Then came Lakewood, where Barcia laid wood to everyone in the first moto, and I could see him winning the title. In the first moto at High Point, Barcia just rode away with the first moto again and proudly exclaimed, “See?! He can just pull away!!!” Then here comes the second moto, which Roczen had in the bag if not for a silly crash, and I’m busting out my stamp that says “Itjusttookhimalittlewhiletogetusedtothingsbutnowitsoverforeveryone!”
And here’s what I think of each guy:
Blake Baggett cannot just keep living on the razor’s edge of getting so-so starts and hoping to blitz through the pack like he did a bunch of times last year, and also at Hangtown this year. That strategy, while being super impressive, is not a tried and true formula to winning races. I’m not saying he’s doing that on purpose, but I have to think that he has confidence that he can do it. Well, it didn’t work at Texas and it didn’t work at High Point. Baggett’s a rider that rides a 250 to perfection; he takes wide, sweeping lines, keeps the throttle pinned and uses momentum to his advantage. The problem with that style is that when he’s in traffic early, he struggles a bit until he can get into his groove with an open track. Then the hunting starts. It’s just so risky to do, and you lose any margin of error that you may have had. Baggett’s got to get some better starts, and when he does, I’ll be back on that wagon.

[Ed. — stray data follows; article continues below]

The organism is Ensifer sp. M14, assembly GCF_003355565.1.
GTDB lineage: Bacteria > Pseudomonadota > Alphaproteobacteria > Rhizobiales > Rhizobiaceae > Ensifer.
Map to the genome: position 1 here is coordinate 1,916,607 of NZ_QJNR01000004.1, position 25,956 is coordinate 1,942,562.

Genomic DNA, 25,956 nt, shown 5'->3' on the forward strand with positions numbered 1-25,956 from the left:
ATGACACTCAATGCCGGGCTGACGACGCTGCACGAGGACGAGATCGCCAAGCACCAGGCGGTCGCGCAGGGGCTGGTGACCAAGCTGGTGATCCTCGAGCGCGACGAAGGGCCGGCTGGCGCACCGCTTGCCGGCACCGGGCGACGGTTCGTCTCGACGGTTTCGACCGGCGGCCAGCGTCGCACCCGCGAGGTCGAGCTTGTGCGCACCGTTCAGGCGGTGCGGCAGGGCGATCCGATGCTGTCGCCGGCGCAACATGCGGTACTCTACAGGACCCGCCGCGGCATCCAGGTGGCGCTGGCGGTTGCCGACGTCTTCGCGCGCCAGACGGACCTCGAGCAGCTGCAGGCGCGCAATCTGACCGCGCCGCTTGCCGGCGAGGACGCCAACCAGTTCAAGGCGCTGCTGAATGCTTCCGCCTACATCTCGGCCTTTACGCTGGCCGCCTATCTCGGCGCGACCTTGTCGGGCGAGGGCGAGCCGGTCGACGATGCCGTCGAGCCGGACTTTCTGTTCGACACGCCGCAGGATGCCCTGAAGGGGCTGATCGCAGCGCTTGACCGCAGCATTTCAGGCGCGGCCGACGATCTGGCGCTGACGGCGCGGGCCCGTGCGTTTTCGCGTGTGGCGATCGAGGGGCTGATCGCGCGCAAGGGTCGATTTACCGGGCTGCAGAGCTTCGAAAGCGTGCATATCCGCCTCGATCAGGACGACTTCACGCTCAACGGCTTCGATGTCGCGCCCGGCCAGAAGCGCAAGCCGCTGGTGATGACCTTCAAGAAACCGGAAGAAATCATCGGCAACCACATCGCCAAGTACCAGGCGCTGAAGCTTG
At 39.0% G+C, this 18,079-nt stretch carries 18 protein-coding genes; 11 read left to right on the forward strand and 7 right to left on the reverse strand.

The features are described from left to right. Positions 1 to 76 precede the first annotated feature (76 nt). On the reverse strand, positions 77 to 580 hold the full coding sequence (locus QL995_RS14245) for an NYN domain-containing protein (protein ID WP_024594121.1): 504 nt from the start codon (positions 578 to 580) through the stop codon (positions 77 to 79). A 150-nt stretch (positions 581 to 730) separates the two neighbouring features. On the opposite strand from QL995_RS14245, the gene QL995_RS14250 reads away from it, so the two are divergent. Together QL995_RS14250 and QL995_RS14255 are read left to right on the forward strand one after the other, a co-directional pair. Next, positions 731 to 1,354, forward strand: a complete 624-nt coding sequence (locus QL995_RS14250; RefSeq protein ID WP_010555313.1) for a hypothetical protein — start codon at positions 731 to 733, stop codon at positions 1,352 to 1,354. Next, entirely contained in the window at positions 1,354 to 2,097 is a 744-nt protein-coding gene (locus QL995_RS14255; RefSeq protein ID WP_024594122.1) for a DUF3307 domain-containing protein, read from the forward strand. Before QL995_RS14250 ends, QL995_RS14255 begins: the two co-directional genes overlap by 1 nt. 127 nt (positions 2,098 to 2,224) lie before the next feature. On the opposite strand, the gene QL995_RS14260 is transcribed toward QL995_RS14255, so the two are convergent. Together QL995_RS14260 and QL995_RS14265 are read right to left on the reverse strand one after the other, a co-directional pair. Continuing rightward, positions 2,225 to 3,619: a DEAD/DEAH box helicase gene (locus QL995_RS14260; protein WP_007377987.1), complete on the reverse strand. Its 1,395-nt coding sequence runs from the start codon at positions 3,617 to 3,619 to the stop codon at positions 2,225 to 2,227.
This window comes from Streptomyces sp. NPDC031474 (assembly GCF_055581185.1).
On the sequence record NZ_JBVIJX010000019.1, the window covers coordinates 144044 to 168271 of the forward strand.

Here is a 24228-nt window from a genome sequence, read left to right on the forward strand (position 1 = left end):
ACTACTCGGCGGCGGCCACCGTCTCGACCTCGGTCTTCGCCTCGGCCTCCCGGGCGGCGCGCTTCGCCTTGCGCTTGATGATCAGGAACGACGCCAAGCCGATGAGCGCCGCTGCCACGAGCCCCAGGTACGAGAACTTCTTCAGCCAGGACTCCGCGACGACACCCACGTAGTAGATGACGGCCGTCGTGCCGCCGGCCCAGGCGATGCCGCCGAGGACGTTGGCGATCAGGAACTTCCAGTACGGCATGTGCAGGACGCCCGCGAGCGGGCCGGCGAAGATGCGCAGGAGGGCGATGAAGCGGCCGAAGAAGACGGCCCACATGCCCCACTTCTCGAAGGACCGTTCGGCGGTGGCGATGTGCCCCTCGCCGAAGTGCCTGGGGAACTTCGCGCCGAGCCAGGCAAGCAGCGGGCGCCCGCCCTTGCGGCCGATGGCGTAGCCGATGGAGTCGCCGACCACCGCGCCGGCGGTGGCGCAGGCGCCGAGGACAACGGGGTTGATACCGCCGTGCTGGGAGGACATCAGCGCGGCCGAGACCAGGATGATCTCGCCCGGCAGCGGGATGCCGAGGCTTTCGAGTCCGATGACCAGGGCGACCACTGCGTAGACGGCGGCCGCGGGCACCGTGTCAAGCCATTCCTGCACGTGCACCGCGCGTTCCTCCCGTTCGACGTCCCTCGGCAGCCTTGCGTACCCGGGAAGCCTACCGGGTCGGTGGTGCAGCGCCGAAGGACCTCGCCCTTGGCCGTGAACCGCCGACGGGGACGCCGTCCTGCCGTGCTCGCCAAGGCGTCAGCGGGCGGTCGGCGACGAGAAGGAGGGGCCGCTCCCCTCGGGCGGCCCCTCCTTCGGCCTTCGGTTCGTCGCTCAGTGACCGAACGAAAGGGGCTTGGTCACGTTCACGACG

Roczen is doing just fine but he’s probably a little frustrated by his results so far. We saw the whole range of Ken Roczen at High Point. In the first moto we saw bad Kenny when he faded off the back of the lead pack to fifth. In the second moto we saw the good Kenny, and he probably should have won if not for a silly mistake. Roczen’s living with Andrew Short in Texas right now and is getting used to the heat as best he can. In between laughing his ass off at his rival Jeffrey Herlings self-destructing at the GP’s, Kenny’s pounding out motos and trying to get to that top step. He’ll get there, but he’s got to get just a smidge, and I mean a smidge, faster. When that happens, I’ll be on the German bandwagon yelling, “Vunderbar for everyone!”
I have a ton of respect for Jeff Stanton. The six-time AMA champion is no one’s fool, he doesn’t need money and he isn’t hanging out in the sport for the glory of being Jeff Stanton. He’s a self-made champion and about as honest as the day is long. When I was doing webcasts a few years back and we had Stanton on the show, Jason Weigandt and I would just be giddy with all the things that Stanton would say about his own riders (he was working with Honda at the time), and others.